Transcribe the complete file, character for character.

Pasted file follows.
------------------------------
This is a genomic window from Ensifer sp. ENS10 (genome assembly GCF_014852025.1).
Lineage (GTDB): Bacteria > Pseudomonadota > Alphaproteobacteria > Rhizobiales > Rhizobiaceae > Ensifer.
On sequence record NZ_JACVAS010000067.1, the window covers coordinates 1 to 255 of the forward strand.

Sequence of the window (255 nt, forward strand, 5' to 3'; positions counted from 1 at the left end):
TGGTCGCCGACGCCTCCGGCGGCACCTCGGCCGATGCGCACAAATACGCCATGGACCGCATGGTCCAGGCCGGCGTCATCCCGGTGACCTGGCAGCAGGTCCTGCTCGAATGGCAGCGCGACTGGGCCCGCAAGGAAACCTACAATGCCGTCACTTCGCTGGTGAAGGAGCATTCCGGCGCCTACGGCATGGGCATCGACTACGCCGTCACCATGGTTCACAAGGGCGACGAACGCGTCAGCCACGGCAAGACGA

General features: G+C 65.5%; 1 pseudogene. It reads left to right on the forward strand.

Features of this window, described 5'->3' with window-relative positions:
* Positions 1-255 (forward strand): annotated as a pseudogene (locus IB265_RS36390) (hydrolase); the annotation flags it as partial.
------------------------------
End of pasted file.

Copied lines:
This is a genomic window from Ensifer sp. ENS10 (genome assembly GCF_014852025.1).
Lineage (GTDB): Bacteria > Pseudomonadota > Alphaproteobacteria > Rhizobiales > Rhizobiaceae > Ensifer.
On sequence record NZ_JACVAS010000067.1, the window covers coordinates 1 to 255 of the forward strand.

Sequence of the window (255 nt, forward strand, 5' to 3'; positions counted from 1 at the left end):
TGGTCGCCGACGCCTCCGGCGGCACCTCGGCCGATGCGCACAAATACGCCATGGACCGCATGGTCCAGGCCGGCGTCATCCCGGTGACCTGGCAGCAGGTCCTGCTCGAATGGCAGCGCGACTGGGCCCGCAAGGAAACCTACAATGCCGTCACTTCGCTGGTGAAGGAGCATTCCGGCGCCTACGGCATGGGCATCGACTACGCCGTCACCATGGTTCACAAGGGCGACGAACGCGTCAGCCACGGCAAGACGA

General features: G+C 65.5%; 1 pseudogene. It reads left to right on the forward strand.

Features of this window, described 5'->3' with window-relative positions:
* Positions 1-255 (forward strand): annotated as a pseudogene (locus IB265_RS36390) (hydrolase); the annotation flags it as partial.